iMtioa of funds for the campaign, so
that his mind may be free to devote
himself toother subjects.
Democrats who admire and are ,
anxious for the election of Governor
Wilson can aid him best by sending
in their contributions promptly tc
State Chairman J. Taylor Ellyson, .
who will forward them to the Na?
tional Dt mocratic Treasurer.
This is a big country, and it takes
a large amount to pay tbe legitimate
expense of a Presidential campaign
but there are millions of Democrats,
and if all give a little the amount
will _ot be worth worrying over.
Seed in your dollars.?Richmond
Beautiful Sentiment by Democratic
No more beautiful thing has ever
been written, printed or spoken
in the English language than the
tribute of Governor Thomas R. .Mar?
shall, of Indiana, and Democratic
Canndidate for Vice-Presidant, to
the memory of his mother. It is as
"I think back through tho years,
the lean and the fat, the good and
bad ones, to my earlist recollection:
I see a woman with an eye that
flashes swift as an archangel's wing
and a mouth that breaks with
laughter and hardens at sight of
wrong, singing InilablM; a woman,
who, with hand grasping the l'n
seen Had walks the briar horded
paths of life unashamed, unafraid,
unharnirfd. Sh-? is clad in garment:
of beauty for men, and age does
not soil them, nor years make them
cheap and tawdry. Her tongue is
without guile, having never been
the messenger of a lie. lt is seven?
teen years since her soul went home
to God and her fingers became for
me the fingers of aa angel, but I
h ve not forgotten all she said.
She told me there was a Santa
Claus, and I believed her. He
brings me no longer drums and fifes.
But Ke still brings to me the vision
of my mother and the music of that
angelic chorus which sang at crea
tloa'a dawn and at the hour of man's
The Keio Free School of Tokio|
takes young Japanese at six months
of age and after a sixteen-year
course it graduate* him as a bach?
elor of law, of arts, or of political or
I economic science.
"LIGHT HORSE" LEE
RESIDED IN COUNTY
Dwned a Part of Glenwood Estate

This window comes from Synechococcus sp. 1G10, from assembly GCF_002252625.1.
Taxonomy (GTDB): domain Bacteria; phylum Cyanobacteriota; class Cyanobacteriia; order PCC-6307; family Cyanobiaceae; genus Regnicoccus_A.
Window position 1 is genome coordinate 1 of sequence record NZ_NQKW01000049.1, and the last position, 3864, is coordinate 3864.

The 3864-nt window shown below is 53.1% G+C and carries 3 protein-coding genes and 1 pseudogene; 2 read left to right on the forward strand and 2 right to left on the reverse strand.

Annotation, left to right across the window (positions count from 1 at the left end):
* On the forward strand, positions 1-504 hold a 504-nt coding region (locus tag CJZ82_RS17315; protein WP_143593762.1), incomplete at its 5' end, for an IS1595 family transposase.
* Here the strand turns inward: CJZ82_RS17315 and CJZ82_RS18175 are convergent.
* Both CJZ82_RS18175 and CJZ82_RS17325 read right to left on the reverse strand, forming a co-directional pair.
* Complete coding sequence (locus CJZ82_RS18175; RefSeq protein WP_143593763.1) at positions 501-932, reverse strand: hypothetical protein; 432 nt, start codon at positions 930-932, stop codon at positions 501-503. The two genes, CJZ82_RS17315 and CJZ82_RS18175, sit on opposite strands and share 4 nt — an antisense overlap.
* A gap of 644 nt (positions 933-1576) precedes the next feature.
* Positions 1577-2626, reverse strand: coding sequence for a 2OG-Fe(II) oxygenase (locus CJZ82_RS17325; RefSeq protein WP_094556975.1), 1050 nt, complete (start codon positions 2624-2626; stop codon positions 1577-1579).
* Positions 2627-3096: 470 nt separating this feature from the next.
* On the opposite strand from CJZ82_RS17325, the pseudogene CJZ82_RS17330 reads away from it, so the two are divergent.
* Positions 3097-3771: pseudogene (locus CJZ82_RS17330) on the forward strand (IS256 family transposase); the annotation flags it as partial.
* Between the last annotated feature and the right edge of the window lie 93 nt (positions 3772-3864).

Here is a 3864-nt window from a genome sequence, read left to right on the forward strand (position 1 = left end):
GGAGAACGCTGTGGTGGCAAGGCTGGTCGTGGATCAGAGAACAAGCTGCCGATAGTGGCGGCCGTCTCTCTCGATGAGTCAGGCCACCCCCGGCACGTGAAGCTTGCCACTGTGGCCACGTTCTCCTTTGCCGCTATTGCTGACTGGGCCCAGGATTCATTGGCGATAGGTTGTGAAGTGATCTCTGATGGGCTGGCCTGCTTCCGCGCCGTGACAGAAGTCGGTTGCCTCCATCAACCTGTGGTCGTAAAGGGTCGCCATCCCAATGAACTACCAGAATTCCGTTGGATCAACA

Now Forest Reserve
OPERATED OLD IRON FURNACE
Sale to U. S. Government Brings
The names of many distinguished
Revolutionary heroes are assex-iated
with Uejckbridge. George Washing?
ton endowed Liberty Hall Acdaemy,
now Washington and Jjee Univer?
sity; Ttni-uias Jefferson owned the
Natural Bridge property; and the
residence for a time of "Light
Hosre" Harry Lite al Hart's Bot
tom, now Buena Vista, and his in?
terest in a part of the old edenwood
estate on James River, recently ac?
quired by 'heUDited States Govern?
ment as a forest reserve, are all
links connecting the good old coun?
ty of Rockbridge with the men who
shaped the destinies of the youthful
The name of General Henry Lee,
batter known as "Light Horse"
Harry Lee, father of General Robert
K. Lae. figures in land deals in Rock?
bridge and adjoining counties re?
cently consunimated-large estates
sold to the United States Govern?
ment by former Attorney-Gene r;il
William it. Anderson, executor
jf thi' estate of the late Juage Fran
;*is T. Anderson, for the purpose of
forest reservation. The lands lie in
the counties of Rockbridge, Bedford
and Botetourt. The Hon. Hugh A.
While has been engaged for some
Mme in examining the titles to this
property recorded in the clerk's of?
fices of the three counties named, as
well as in the' archives at the State
capitol at Richmond.
The records in the Rockbridge
clerk's office show property trans?
fers from General Lee. One in
particular, the Glenwood estate, is
from Henry Lee and Ann. his wife.
to Thomas Lang. This deed is
slated May 12, 1S03, and consequently
is 109 years old. The signa?
ture of General Lee is full and bold
and is simply "Henry Lee."
An examination of the deed from
General Lae recites that he is a citi
'.en of Westmoreland county, Va.
i he conveyance is made to Thomas
Lang, described as a citizen of Bos?
ton, Suffolk county. Mass. Though
the caption recites that the deed is
made by Henry Lee and Ann, his
wife, only tiie natue of Henry Lee is
signed to the paper; that of Mrs.
Lee does not appear.
General Lee'* signature is wit?
nessed by W. I'. Te ibs. Robert
Steele, David Steele and Samuel G.
Adams. All of these, David Steele